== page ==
|Publication number||US5255666 A|
|Application number||US 07/257,506|
|Publication date||Oct 26, 1993|
|Filing date||Oct 13, 1988|
|Priority date||Oct 13, 1988|
|Also published as||WO1990004142A1|
|Publication number||07257506, 257506, US 5255666 A, US 5255666A, US-A-5255666, US5255666 A, US5255666A|
|Inventors||Donald B. Curchod|
|Original Assignee||Curchod Donald B|
|Export Citation||BiBTeX, EndNote, RefMan|
|Patent Citations (8), Referenced by (80), Classifications (27), Legal Events (8)|
|External Links: USPTO, USPTO Assignment, Espacenet|
This invention pertains to a system of a type for converting solar energy to energy in a different form, such as electric energy, and more particularly to such a system and energy conversion unit arranged and organized to increase the efficiency thereof so as to minimize cost of generation of electricity as well as cost of manufacture of the system and unit.
Past designs for solar/electric conversion systems have typically employed pressed fresnel lenses with long focal lengths and small acceptance angles. These systems have sufficiently high costs as not to be suitable for high volume manufacture.
Pressed fresnel lenses are used because sharp edges and good surface finish is possible, but this is at the expense of using straight sided or non-undercut lens tips or facets. Long focal lengths are generally necessary with these straight vertical sided lenses in order to keep efficiency high. Some systems have used straight sided pressed lenses and then curved the lenses after manufacture in a secondary operation, in order to reduce focal length without sacrificing efficiency. Both of these approaches are costly. Also this construction employs side/lens joints which are wasted from a light collection point of view and require increased cost in surface areas.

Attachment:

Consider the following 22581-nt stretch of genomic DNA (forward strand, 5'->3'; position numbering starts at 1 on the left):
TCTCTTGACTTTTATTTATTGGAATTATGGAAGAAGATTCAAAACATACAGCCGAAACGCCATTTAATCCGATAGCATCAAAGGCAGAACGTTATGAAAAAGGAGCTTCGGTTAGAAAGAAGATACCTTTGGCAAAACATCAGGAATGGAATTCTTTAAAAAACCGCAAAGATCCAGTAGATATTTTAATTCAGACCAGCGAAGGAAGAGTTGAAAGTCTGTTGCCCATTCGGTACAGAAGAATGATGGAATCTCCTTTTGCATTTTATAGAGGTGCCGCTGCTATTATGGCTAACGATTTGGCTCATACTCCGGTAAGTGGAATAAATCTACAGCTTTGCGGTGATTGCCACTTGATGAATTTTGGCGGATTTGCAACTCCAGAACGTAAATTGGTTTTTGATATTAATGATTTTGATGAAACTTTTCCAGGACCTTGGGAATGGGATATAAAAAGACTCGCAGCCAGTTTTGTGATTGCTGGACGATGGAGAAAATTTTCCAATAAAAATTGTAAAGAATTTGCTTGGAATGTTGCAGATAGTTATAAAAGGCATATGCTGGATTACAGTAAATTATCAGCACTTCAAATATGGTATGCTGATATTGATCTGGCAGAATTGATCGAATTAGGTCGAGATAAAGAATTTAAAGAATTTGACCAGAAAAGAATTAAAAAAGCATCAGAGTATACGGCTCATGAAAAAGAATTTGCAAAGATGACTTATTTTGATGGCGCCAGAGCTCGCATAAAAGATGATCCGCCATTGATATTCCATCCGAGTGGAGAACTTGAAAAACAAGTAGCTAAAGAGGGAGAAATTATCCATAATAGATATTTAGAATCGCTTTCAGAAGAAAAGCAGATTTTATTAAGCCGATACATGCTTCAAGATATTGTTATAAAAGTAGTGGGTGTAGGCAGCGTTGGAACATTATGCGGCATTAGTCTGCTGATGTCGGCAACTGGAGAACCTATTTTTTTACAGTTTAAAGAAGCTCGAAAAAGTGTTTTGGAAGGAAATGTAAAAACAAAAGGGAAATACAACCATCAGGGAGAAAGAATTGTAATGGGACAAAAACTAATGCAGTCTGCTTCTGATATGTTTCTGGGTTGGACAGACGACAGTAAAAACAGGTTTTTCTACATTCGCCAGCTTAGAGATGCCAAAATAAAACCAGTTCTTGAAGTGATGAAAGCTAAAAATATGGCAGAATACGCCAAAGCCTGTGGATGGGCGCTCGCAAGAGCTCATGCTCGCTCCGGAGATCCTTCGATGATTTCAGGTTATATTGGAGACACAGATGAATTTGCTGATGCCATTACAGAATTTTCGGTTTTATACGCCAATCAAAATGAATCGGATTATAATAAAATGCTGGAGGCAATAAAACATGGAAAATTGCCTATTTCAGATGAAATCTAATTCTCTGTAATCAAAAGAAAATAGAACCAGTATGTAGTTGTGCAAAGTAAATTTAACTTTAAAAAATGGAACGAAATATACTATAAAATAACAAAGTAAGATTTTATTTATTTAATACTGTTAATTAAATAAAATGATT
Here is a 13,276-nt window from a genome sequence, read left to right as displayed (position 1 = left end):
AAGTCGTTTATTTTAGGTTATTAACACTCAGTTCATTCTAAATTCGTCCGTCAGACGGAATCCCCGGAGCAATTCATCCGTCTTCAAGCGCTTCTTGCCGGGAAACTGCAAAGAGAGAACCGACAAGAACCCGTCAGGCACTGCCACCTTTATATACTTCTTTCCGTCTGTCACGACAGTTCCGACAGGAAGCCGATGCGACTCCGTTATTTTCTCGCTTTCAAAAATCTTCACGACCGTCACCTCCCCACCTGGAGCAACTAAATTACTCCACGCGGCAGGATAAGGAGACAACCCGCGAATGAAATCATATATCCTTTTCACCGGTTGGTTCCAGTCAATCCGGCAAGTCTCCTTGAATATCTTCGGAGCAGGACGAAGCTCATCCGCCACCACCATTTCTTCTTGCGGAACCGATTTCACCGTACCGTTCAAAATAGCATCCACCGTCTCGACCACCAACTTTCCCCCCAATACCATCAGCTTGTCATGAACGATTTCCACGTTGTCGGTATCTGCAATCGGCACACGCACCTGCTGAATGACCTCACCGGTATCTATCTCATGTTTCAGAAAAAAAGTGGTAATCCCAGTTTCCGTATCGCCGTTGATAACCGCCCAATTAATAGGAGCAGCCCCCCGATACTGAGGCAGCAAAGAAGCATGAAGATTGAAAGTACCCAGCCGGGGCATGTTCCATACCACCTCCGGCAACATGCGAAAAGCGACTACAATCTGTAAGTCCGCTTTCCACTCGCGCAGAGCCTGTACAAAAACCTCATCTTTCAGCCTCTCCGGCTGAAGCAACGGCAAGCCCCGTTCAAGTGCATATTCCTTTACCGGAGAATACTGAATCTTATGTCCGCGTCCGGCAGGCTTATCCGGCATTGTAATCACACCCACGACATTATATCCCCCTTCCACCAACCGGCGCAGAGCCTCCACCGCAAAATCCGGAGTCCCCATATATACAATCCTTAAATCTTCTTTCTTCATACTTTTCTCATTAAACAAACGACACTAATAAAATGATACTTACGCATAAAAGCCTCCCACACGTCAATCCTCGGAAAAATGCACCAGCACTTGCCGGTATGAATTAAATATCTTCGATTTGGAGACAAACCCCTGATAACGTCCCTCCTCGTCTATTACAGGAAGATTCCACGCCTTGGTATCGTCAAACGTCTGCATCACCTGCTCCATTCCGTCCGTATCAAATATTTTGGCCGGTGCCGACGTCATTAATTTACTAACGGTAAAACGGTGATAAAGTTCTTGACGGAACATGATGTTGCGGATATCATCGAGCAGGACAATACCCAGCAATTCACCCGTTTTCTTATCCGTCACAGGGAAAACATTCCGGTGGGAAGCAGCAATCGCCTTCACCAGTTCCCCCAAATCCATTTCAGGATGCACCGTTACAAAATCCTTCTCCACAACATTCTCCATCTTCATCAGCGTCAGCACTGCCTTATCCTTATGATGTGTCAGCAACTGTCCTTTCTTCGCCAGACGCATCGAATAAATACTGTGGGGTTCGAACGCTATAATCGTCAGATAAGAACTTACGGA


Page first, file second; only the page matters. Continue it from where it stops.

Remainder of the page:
High efficiency photovoltaic cells are normally made with grid lines on their surface. These grid lines block a substantial amount of light from reaching the photovoltaic cells therebeneath. Thus, wherever previous cells have been oriented at approximately 90 degrees to the main axis of the lens and since the grid lines thereon serve to reflect light back outside the lens to be lost, the efficiency of the system is significantly reduced.
Solar concentrating systems which must track the sun typically have a plurality of modules which are spaced substantially apart, for example, in some instances by approximately 100%, in order to avoid shadowing of one lens module from another when the sun is not directly overhead, and hence, in this type of system the space left between modules has been wasted.